School board chooses new lunch provider, replacing Sodexo

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School board chooses new lunch provider, replacing Sodexo

Photo credit: Hannah Spindler

Photo credit: Hannah Spindler

Photo credit: Hannah Spindler

By Michal Ruprecht and Montana Paton

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If you haven’t been to the lunchroom, take note. Things aren’t the same.  

Last May and June, the School Board hosted a bid for a new lunch provider. Christian Fenton, Deputy Superintendent for Business and Operations, said the district was unsatisfied by Sodexo’s services and quality of food.  

The Board received three bids and chose Chartwells School Dining Services to serve as the new district food service provider. Both parties agreed to a three-year contract with a yearly renewal for the remaining two years.

Although Chartwells costs the most on a per-meal basis and had the lowest bid, its service is more attractive because of its initiative to increase the number of students that purchase lunch at school and modernize the kitchen equipment in district schools.

“They definitely improved (the school lunch), and that’s made me want to buy lunch more,” junior Abby Kanakary said. “It’s nice to know that when you go to school, you’re not getting a bad meal and that you’re still getting a quality meal.”

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Photo credit: Hannah Spindler

Fenton believes that Chartwells brings better food, a larger variety of choices and overall better service.

“I think they’re trying to look at our programour program is a challengebut they’re trying to offer options that kids will like,” he said. “They want to have more kids eating and selecting their options, and they’re offering different ideas that kids can look at.”

Along with the new provider came price changes. According to Fenton, new developments in the variety and quality of foods resulted in a price increase ranging from $.25 to $.35. The district decided to set the breakfast at $1.75 and lunch at $3.

Despite the price adjustments, Kanakary thinks quality is more important than cost. She believes this change will symbiotically increase participation and further enhance the service.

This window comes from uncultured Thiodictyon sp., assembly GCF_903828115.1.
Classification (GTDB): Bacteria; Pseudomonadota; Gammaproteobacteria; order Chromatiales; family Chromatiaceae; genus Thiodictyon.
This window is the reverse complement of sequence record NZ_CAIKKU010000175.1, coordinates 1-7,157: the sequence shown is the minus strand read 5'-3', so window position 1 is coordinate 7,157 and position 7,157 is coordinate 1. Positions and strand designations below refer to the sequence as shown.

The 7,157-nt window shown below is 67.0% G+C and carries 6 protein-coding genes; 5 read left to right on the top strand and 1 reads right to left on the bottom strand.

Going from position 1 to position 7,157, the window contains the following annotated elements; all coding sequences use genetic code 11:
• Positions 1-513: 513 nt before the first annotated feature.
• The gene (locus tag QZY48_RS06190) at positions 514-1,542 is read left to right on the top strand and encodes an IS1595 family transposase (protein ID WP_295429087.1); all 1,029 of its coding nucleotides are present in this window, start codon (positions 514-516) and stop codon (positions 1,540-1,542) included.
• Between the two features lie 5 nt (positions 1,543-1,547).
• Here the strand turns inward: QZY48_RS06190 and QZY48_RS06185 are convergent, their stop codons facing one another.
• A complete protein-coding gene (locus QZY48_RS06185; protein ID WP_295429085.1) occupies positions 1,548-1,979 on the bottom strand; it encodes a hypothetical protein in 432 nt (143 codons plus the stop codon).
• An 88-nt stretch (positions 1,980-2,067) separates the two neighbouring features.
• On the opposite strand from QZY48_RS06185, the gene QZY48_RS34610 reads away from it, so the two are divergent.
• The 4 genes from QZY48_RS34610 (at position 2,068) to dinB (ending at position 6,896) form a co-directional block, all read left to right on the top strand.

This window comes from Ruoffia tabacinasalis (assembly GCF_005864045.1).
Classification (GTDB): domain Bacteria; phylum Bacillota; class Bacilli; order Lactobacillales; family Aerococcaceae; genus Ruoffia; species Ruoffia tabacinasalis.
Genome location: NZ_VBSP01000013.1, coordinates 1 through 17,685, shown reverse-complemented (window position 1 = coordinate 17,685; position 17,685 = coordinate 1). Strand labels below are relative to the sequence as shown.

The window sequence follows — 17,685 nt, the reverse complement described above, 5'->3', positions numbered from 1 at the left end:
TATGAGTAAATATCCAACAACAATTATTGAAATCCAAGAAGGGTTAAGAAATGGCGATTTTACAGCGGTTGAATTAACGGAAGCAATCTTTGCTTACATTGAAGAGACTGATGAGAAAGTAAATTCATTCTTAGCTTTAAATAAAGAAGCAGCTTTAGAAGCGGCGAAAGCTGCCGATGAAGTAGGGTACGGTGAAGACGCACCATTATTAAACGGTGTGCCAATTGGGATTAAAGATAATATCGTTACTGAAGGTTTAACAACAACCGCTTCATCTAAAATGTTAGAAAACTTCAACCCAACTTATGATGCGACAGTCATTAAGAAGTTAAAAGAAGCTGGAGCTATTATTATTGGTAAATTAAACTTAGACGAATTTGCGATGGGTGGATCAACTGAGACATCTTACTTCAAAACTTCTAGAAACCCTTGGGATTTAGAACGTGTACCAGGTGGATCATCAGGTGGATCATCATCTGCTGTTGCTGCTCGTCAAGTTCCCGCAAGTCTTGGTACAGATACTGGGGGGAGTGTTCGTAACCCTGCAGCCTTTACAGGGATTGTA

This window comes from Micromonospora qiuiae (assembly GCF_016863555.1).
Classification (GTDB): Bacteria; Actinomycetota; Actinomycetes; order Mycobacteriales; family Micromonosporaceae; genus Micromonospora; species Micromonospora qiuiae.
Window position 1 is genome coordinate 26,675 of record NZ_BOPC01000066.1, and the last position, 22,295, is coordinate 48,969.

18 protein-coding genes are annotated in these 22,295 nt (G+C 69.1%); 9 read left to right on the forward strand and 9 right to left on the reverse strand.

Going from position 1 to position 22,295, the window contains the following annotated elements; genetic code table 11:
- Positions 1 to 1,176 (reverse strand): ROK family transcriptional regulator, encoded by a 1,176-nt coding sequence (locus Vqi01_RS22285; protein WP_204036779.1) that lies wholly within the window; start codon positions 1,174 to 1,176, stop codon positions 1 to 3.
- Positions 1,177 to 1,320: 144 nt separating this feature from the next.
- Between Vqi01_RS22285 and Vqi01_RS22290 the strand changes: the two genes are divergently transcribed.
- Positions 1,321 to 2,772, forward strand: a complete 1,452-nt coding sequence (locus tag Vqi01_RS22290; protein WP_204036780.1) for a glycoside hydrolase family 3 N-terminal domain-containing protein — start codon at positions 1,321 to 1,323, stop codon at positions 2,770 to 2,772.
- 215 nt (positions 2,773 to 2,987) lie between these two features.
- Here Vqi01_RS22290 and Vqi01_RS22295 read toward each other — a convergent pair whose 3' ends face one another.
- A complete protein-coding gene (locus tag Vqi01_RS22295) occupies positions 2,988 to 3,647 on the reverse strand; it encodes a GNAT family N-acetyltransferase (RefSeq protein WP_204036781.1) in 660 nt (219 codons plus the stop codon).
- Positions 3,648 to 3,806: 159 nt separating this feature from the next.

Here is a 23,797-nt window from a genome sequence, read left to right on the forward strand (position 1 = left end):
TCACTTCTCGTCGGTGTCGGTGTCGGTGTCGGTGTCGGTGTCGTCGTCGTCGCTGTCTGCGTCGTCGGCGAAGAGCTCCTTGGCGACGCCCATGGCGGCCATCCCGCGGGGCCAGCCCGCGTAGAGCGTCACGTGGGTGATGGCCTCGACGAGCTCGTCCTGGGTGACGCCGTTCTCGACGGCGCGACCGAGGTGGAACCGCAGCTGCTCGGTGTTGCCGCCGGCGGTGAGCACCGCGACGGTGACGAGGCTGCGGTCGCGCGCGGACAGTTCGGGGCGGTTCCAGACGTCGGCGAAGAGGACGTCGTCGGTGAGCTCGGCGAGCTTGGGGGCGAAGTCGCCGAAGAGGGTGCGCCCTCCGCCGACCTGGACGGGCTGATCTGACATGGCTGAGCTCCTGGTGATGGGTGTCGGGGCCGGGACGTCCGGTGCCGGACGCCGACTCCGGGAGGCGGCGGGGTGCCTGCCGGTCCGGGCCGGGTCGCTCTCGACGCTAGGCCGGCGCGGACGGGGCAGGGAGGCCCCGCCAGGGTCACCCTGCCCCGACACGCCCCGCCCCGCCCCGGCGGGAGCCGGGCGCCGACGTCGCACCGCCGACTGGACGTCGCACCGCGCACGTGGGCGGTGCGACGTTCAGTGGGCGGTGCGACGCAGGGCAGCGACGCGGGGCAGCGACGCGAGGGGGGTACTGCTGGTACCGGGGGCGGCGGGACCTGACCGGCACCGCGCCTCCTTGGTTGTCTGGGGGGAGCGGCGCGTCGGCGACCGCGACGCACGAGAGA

“I don’t really think (the price changes will) affect me wanting to (buy lunch). I don’t think it’s that big of a change because I think that the better the quality of the food, the I’m more willing to pay for it,” Kanakary said. “I think more people are going to want to buy school lunch.”

Senior Olivia Allen buys lunch from the cafeteria r
egularly, and though she notices shortages of food and long lines (which she thinks could be solved by reopening the cave), she sees improvements in the taste and food quality.

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Photo credit: Hannah Spindler

“I like the quality of the food better. I think it tastes better, but … there’s not that much food there.” Allen said. “A lot of the food gets taken quickly, so if you get in there five minutes late, you’re not gonna get anything other than pizza basically, so that sucks.”

Chartwells plans on remedying the situation by reopening the cave with the help of new executive chef Travis Widak and a health nutritionist. In addition, the company is working on refining the kitchens, improving menu items and getting student feedback.

“The key to improving lunch is listening to our students, using fresh ingredients and scratch cooking,” Widak said via email. “We are currently developing a menu for (the cave) and hope to have it open soon.”

Kanakary thinks the addition of the cave will reduce traffic in the cafeteria and provide an alternative for students that prefer snacks.

“I think it would be really nice because it one, keeps the cafeteria less crowded and keeps the actual lunchroom and the lines a lot smaller,” Kanakary said. “And two, it’s a nice option for people who don’t want to just go and buy a full meal.”

While Chartwells is planning on creating a new menu for the cave, they also altered the lunch menu. From mac-and-cheese to fresh salads, the company thinks adding a variety of foods that operate on a four-week cycle will increase participation in the program.

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Photo credit: Hannah Spindler

Chartwells offers a free menu app called Nutrislice and a website for more information. Students can access that website at www.goo.gl/SFCosg. Both the website and the app allow customers to view the nutrition facts of each menu item.

Within that new menu, the company aims to maximize scratch cooking in order to utilize the staff’s skills and provide students with a quality product.

Chartwells staff wants to create surveys to get additional feedback from students about the problems they may still notice. Widak hopes his experience and expertise will aid in the improvement of the program so students can continue to learn and grow.

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